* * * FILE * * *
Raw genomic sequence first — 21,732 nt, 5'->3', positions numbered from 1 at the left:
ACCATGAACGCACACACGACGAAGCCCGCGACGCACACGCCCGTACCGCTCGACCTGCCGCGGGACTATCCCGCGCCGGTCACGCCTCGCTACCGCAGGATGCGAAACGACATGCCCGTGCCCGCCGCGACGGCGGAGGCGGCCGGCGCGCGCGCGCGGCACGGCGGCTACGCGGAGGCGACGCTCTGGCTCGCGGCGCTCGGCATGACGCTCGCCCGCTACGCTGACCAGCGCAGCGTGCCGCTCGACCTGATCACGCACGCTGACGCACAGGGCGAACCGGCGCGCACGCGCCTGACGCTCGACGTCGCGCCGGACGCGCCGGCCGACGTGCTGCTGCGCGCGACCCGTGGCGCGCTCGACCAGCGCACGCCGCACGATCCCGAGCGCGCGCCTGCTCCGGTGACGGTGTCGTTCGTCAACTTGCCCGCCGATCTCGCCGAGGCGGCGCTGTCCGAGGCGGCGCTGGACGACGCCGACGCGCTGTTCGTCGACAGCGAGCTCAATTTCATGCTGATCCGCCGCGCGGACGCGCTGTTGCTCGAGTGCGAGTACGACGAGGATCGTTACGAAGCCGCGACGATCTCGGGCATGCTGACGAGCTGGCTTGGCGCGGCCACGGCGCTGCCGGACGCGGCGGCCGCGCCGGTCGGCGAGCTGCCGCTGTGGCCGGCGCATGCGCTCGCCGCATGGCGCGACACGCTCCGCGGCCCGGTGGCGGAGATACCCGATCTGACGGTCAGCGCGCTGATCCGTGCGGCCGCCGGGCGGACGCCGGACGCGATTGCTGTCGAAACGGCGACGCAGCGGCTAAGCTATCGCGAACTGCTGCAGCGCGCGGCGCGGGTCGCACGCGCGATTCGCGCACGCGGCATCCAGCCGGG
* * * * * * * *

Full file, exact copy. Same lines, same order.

Raw genomic sequence first — 21,732 nt, 5'->3', positions numbered from 1 at the left:
ACCATGAACGCACACACGACGAAGCCCGCGACGCACACGCCCGTACCGCTCGACCTGCCGCGGGACTATCCCGCGCCGGTCACGCCTCGCTACCGCAGGATGCGAAACGACATGCCCGTGCCCGCCGCGACGGCGGAGGCGGCCGGCGCGCGCGCGCGGCACGGCGGCTACGCGGAGGCGACGCTCTGGCTCGCGGCGCTCGGCATGACGCTCGCCCGCTACGCTGACCAGCGCAGCGTGCCGCTCGACCTGATCACGCACGCTGACGCACAGGGCGAACCGGCGCGCACGCGCCTGACGCTCGACGTCGCGCCGGACGCGCCGGCCGACGTGCTGCTGCGCGCGACCCGTGGCGCGCTCGACCAGCGCACGCCGCACGATCCCGAGCGCGCGCCTGCTCCGGTGACGGTGTCGTTCGTCAACTTGCCCGCCGATCTCGCCGAGGCGGCGCTGTCCGAGGCGGCGCTGGACGACGCCGACGCGCTGTTCGTCGACAGCGAGCTCAATTTCATGCTGATCCGCCGCGCGGACGCGCTGTTGCTCGAGTGCGAGTACGACGAGGATCGTTACGAAGCCGCGACGATCTCGGGCATGCTGACGAGCTGGCTTGGCGCGGCCACGGCGCTGCCGGACGCGGCGGCCGCGCCGGTCGGCGAGCTGCCGCTGTGGCCGGCGCATGCGCTCGCCGCATGGCGCGACACGCTCCGCGGCCCGGTGGCGGAGATACCCGATCTGACGGTCAGCGCGCTGATCCGTGCGGCCGCCGGGCGGACGCCGGACGCGATTGCTGTCGAAACGGCGACGCAGCGGCTAAGCTATCGCGAACTGCTGCAGCGCGCGGCGCGGGTCGCACGCGCGATTCGCGCACGCGGCATCCAGCCGGG